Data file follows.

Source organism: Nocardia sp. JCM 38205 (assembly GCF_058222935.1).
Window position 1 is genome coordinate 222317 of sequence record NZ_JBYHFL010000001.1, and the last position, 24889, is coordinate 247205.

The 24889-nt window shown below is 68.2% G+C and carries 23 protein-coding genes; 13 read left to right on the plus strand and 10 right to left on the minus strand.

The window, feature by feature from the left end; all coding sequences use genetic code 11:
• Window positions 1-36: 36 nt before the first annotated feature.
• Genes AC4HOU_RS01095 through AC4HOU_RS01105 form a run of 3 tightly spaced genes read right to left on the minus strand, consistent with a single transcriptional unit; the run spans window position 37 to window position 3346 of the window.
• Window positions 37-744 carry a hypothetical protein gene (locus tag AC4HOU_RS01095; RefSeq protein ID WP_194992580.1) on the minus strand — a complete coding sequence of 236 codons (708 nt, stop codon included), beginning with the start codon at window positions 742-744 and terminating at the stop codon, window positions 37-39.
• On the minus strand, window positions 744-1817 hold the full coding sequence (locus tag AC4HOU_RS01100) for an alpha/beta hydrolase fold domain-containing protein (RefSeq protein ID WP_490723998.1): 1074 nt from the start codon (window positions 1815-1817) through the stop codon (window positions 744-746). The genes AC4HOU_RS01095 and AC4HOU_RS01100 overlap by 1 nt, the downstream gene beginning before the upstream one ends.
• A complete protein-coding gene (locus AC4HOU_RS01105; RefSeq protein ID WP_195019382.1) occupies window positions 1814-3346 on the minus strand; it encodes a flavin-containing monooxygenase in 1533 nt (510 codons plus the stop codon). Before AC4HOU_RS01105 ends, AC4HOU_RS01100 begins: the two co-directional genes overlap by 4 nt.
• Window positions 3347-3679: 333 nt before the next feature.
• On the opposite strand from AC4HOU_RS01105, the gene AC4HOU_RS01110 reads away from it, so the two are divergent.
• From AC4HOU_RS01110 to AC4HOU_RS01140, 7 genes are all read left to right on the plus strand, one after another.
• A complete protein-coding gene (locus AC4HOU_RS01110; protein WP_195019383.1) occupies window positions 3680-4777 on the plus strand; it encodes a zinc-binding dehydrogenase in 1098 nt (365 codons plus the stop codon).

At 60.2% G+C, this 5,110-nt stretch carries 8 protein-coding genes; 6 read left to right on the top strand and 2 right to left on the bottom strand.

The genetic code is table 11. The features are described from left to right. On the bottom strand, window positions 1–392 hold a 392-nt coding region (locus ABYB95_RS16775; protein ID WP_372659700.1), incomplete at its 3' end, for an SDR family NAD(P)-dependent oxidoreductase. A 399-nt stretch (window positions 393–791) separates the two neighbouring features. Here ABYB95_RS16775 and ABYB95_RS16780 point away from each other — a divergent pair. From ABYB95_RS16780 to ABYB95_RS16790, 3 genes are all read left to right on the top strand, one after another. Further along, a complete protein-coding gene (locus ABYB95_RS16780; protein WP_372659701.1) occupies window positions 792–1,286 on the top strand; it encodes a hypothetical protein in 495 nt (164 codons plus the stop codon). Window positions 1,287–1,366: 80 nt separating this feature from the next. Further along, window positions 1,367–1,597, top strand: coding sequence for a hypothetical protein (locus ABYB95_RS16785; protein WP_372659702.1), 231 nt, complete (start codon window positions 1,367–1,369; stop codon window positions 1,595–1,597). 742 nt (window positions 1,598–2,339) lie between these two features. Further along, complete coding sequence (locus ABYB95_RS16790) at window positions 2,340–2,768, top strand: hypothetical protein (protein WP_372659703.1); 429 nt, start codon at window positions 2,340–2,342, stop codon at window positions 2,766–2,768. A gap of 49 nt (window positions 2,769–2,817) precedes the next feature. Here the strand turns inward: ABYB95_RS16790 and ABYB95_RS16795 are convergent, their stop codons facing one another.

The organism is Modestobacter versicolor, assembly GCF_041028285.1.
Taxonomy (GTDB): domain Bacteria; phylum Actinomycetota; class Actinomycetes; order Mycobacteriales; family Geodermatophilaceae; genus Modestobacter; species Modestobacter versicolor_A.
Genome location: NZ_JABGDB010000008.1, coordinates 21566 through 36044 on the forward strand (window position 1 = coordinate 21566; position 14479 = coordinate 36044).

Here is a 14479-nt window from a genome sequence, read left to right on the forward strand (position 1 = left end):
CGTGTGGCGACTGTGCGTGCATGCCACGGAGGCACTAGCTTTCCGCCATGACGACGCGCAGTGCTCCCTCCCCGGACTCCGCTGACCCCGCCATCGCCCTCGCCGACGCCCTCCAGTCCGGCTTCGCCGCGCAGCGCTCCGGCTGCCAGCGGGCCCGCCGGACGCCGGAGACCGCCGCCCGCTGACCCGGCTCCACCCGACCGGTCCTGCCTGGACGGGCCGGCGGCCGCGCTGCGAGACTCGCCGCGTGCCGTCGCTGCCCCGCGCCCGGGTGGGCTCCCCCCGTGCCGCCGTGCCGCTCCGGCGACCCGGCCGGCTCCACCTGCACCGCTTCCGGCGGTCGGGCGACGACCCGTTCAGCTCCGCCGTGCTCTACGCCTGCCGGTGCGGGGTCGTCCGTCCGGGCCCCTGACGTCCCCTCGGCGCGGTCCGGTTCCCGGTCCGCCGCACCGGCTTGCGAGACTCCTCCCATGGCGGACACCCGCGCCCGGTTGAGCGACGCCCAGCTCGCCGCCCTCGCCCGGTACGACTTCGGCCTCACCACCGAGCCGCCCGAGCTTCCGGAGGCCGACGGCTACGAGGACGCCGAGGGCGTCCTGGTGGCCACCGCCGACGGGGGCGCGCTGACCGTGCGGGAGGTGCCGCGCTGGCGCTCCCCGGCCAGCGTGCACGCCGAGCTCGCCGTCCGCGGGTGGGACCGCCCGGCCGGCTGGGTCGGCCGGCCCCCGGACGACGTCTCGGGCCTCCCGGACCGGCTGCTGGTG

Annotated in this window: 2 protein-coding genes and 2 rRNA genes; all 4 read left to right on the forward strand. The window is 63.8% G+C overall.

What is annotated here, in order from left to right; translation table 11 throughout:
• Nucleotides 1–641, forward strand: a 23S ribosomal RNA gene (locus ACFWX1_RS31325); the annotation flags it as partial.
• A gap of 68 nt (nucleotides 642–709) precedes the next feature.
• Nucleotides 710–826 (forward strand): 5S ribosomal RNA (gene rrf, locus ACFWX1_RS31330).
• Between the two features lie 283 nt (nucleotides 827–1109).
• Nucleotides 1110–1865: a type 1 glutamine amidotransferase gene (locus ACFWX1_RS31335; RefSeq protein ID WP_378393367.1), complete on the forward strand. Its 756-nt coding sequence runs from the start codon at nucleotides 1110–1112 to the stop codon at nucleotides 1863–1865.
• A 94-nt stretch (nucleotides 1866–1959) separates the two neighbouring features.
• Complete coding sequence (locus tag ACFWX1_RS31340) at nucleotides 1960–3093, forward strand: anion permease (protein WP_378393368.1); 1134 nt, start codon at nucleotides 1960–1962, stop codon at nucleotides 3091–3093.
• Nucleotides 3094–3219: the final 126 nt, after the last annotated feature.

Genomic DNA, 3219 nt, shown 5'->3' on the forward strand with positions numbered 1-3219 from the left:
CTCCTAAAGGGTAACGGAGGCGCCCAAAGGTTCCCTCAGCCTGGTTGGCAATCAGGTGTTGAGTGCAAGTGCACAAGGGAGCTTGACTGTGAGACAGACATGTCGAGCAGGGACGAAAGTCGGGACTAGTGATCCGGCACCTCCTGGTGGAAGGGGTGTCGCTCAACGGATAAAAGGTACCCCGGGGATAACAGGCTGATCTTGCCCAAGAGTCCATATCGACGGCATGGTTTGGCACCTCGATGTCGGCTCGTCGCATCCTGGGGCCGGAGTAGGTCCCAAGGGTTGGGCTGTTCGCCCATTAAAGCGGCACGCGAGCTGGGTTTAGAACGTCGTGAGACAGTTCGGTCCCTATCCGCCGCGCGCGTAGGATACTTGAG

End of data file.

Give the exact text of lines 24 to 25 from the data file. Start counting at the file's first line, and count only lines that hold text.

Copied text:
• A gap of 68 nt (nucleotides 642–709) precedes the next feature.
• Nucleotides 710–826 (forward strand): 5S ribosomal RNA (gene rrf, locus ACFWX1_RS31330).